Instrumental Access 2020
Jagannath UniversityDepartment of Genetic Engineering & Biotechnology
In Bangladesh, building infrastructure for biotechnology research and education
Meet our Awardee
Jagannath University was established in 1863 and converted to a public university in 2006. Today, nearly 20,000 students attend. In 2016, the university expanded its science offerings to include a new department: the Department of Genetic Engineering and Biotechnology.
Research AreasResearchers in the Department of Genetic Engineering and Biotechnology are focused on sustainable energy and biofuel development, environmental toxicology, drug discovery from natural products, water and food quality, emerging and food-borne pathogens, and the study of human genetics and molecular biology of diseases.
Every instrument you donate will bring hope to students and staff and bring us close to the international scientific arena. It will open the doors to great potential.”
Safeguarding the Land of Rivers: Dilara Islam Sharif, PhD
"Water is likely to be the most pressing environmental concern of the next century, and rivers should be protected at all costs," says Dilara Islam Sharif, PhD, (left) professor of biotechnology and genetic engineering and the head of the Department of Genetic Engineering and Biotechnology at Jagannath University.
Bangladesh is known as the land of the rivers, with over 230 waterways crisscrossing the nation. The Buriganga River flows just blocks away from Jagannath University and is a source of water for millions of people in Dhaka, the country's capital.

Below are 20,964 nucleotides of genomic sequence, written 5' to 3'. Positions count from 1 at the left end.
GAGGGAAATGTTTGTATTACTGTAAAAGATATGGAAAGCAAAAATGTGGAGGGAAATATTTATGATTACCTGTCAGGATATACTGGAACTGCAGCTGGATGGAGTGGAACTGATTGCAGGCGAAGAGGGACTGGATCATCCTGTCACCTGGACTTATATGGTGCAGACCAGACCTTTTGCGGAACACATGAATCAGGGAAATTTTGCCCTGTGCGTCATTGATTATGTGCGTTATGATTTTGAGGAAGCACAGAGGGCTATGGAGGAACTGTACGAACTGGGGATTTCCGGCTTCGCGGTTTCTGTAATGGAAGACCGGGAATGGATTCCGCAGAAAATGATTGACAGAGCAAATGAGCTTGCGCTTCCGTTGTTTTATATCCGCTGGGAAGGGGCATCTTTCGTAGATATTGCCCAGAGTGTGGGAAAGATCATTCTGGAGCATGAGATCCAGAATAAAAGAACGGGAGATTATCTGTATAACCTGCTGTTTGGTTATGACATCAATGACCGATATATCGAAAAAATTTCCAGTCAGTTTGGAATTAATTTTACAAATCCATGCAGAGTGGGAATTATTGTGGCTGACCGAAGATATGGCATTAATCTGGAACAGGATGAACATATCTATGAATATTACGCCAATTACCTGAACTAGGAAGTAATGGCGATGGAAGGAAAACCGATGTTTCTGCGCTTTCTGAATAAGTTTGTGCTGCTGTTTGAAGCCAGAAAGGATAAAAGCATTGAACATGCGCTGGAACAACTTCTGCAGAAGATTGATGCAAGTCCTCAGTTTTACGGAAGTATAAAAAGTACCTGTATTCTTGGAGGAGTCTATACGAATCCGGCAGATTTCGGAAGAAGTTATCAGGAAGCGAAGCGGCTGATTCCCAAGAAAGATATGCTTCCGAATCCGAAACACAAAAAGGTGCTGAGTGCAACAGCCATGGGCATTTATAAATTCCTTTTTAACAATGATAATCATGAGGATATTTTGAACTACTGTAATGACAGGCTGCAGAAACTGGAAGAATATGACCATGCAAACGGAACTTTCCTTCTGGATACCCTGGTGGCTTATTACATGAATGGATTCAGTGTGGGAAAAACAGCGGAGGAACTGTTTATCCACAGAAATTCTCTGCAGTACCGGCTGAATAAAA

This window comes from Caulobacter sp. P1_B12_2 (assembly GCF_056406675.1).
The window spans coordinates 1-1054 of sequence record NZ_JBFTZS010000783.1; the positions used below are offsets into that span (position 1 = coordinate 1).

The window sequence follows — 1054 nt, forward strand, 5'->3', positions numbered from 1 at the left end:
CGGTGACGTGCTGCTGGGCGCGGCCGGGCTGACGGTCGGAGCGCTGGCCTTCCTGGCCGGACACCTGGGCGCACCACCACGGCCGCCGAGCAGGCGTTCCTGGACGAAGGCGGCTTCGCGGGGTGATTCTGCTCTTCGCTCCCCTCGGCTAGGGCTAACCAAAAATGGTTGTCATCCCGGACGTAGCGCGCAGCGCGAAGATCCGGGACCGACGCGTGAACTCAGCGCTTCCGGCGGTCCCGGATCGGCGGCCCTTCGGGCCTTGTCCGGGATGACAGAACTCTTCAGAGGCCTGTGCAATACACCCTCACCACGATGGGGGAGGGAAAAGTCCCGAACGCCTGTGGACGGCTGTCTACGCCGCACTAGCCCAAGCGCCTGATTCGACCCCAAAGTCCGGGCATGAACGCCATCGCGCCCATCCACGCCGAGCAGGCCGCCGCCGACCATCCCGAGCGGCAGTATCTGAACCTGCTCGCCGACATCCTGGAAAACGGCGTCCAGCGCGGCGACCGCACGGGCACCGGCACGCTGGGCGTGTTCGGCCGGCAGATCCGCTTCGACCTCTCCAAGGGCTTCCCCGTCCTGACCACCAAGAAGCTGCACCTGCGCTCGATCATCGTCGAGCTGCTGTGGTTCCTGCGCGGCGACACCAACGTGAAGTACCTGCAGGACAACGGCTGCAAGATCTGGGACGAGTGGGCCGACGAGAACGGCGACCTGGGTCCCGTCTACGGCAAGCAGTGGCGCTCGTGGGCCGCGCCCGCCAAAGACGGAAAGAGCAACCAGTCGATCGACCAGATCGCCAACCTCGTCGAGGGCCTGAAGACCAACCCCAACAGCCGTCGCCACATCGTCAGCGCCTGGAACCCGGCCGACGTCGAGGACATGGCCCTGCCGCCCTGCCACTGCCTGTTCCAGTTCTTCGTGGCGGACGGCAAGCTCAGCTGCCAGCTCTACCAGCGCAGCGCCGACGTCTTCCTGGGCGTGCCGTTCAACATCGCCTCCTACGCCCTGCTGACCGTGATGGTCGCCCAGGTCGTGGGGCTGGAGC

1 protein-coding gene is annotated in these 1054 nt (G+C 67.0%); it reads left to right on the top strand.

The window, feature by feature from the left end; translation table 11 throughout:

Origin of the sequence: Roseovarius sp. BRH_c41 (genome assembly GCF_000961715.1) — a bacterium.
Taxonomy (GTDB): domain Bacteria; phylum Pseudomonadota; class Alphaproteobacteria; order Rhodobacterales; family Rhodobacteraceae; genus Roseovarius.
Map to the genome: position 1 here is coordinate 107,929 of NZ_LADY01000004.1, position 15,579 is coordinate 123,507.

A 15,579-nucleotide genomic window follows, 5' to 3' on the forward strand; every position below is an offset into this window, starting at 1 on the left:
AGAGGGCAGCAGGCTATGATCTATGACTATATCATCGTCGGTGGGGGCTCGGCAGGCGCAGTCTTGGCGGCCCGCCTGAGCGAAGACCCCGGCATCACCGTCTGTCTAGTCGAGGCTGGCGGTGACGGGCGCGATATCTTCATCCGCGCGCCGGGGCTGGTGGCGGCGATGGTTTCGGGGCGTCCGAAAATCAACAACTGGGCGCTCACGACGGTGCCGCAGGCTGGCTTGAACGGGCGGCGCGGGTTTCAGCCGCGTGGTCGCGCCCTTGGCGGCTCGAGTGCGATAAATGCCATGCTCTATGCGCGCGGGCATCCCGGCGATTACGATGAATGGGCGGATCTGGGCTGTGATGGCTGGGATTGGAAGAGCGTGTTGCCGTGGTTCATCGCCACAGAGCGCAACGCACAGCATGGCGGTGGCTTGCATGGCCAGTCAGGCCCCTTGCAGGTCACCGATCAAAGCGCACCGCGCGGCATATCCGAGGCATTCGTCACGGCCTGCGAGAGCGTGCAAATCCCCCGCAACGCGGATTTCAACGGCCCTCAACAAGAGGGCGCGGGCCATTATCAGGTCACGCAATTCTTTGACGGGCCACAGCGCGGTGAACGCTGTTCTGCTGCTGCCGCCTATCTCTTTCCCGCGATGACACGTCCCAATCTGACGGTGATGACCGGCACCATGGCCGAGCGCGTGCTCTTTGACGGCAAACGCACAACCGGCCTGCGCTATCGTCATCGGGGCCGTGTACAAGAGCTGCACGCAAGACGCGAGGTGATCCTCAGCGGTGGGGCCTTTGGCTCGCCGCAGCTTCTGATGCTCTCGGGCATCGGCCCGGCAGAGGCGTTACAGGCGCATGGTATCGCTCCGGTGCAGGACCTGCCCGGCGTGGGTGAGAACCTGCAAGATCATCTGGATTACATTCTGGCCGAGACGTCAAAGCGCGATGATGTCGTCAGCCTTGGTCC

However, the Buriganga is the most polluted river in the country. Toxic waste from nearby mills, tanneries, and factories render the water unsafe to drink. Pollution is seeping into the groundwater, causing even more widespread harm.
As an environmental microbiologist, Dr. Sharif sees an urgent need for solutions. With support from the Ministry of Education, she and her colleagues are working to find and engineer microbes that are capable of degrading industrial pollutants like petroleum. This method of cleaning toxic waste is called bioremediation.
Her work has the potential to create new cost-effective, sustainable, and environmentally-friendly solutions for toxic waste management, in the Buriganga River and beyond.
However, the department's labs have insufficient equipment to complete this work on campus. As a young department, they have had to start from scratch in amassing the necessary research infrastructure. Equipment from Instrumental Access will allow Dr. Sharif, her colleagues, and the four students working on this project to accelerate their research.
"Your equipment will help us conduct research at every step of this project," says Dr. Sharif. "It will make a positive impact on quality education, research, and the community."
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Equipment will not only help develop our own research laboratory, but also help us build specialized labs which will have a huge impact on both students and staff.”
About the DepartmentLocation: Dhaka, Bangladesh
Year Established: 2016
Number of Faculty: 9
Students Impacted Annually: 150
Why Instrumental Access?As a young department, the Department of Genetic Engineering and Biotechnology does not have sufficient lab instrumentation to give students practical hands-on training. With Instrumental Access equipment, they anticipate the first group of students enrolled in the program (now in their final year) will be able to conduct their graduate thesis work on campus. They also plan to add molecular biology capabilities to their labs and expand Master's degree offerings in the future.
In transit to Bangladesh
About Instrumental Access
To begin, we identify a pipeline of scientific talent. Then we rigorously screen universities and select those with the most potential to advance education and research through Instrumental Access.